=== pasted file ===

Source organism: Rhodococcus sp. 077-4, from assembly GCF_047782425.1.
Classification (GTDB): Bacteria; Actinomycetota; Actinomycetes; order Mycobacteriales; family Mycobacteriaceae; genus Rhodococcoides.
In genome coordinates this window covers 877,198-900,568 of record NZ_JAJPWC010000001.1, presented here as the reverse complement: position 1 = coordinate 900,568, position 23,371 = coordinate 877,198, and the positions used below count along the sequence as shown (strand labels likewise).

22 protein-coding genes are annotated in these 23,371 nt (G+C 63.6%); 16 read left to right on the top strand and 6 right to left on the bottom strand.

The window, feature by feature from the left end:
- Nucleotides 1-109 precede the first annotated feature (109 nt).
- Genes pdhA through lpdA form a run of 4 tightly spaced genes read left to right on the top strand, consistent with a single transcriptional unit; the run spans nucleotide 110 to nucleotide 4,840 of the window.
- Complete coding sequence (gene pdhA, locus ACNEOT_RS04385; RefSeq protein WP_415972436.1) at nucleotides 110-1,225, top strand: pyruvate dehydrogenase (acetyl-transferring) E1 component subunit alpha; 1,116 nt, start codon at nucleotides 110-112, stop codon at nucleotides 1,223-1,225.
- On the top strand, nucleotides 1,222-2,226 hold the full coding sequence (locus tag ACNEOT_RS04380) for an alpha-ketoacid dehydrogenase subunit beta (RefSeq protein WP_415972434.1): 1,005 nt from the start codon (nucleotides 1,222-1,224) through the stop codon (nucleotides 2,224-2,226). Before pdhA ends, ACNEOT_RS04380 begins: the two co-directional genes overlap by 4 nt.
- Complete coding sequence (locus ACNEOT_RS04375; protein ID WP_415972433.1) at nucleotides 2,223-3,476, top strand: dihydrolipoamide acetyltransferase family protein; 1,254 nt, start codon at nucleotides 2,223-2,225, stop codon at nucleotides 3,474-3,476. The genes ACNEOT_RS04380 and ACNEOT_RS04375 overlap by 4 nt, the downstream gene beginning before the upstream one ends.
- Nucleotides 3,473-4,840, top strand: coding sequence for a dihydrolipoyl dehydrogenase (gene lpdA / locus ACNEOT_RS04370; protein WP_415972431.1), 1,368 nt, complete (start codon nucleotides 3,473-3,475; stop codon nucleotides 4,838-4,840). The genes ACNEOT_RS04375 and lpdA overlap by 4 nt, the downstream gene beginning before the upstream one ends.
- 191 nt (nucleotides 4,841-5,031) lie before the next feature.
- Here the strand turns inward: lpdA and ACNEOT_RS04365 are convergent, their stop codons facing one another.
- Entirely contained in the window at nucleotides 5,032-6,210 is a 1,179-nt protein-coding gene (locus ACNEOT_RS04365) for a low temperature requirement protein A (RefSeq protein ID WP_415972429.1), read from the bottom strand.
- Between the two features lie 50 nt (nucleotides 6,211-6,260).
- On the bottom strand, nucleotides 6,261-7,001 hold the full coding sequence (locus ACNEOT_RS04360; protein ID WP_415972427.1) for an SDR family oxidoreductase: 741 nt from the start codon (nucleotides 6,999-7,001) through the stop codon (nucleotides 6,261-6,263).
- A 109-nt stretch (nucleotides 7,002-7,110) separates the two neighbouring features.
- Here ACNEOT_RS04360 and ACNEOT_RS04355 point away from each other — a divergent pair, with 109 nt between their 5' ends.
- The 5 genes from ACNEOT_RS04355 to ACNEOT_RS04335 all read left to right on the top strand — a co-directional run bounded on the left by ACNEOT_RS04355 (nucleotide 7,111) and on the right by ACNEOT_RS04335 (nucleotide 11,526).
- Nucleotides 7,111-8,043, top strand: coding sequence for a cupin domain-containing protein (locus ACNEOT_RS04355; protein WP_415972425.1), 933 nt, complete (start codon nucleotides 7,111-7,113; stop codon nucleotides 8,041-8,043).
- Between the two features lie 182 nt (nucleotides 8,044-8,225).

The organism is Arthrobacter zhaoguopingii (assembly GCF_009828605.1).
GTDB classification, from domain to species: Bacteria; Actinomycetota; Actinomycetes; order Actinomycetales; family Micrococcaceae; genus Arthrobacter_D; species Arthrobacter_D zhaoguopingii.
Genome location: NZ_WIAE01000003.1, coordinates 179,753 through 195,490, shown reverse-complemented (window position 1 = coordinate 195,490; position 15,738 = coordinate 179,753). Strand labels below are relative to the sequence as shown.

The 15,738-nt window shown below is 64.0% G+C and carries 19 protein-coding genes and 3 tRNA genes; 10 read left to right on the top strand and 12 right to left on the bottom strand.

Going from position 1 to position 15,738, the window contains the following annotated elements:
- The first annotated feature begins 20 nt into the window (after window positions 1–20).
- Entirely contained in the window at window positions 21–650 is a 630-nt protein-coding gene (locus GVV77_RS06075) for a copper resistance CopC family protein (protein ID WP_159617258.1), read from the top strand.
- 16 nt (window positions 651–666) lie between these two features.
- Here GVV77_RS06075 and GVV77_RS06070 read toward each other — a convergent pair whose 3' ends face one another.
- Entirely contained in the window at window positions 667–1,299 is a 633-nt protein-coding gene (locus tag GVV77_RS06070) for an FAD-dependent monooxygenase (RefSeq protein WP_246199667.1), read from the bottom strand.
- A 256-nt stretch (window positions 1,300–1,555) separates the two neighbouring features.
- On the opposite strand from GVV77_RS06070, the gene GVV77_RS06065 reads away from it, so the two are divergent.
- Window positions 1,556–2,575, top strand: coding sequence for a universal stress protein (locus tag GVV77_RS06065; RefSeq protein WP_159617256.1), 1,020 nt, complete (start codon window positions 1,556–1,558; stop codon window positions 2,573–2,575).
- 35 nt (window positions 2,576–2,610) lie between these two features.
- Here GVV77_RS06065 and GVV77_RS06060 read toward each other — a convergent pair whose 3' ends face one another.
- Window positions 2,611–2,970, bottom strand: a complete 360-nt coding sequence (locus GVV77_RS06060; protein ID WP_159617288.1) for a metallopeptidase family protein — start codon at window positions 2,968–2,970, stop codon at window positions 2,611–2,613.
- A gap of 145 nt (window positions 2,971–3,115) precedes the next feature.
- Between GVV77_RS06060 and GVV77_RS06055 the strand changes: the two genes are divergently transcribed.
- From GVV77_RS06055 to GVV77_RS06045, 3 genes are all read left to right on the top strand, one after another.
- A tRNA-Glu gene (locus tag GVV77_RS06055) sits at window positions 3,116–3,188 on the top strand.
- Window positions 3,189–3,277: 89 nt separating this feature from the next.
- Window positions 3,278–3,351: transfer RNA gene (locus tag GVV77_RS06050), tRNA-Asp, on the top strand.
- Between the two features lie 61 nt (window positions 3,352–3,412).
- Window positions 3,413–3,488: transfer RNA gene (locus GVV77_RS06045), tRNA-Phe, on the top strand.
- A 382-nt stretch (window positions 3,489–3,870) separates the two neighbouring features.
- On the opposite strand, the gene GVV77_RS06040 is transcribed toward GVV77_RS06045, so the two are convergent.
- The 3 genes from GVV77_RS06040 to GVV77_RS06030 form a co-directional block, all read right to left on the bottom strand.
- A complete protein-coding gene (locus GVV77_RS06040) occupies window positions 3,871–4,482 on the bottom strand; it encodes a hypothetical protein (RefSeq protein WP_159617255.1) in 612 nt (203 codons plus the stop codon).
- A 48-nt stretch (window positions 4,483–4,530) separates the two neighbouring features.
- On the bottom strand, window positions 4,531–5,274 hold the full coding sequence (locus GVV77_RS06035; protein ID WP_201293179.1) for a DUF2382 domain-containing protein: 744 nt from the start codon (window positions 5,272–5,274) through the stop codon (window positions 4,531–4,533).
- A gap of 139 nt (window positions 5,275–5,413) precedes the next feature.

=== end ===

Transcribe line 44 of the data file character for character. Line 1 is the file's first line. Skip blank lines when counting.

- Between the two features lie 61 nt (window positions 3,352–3,412).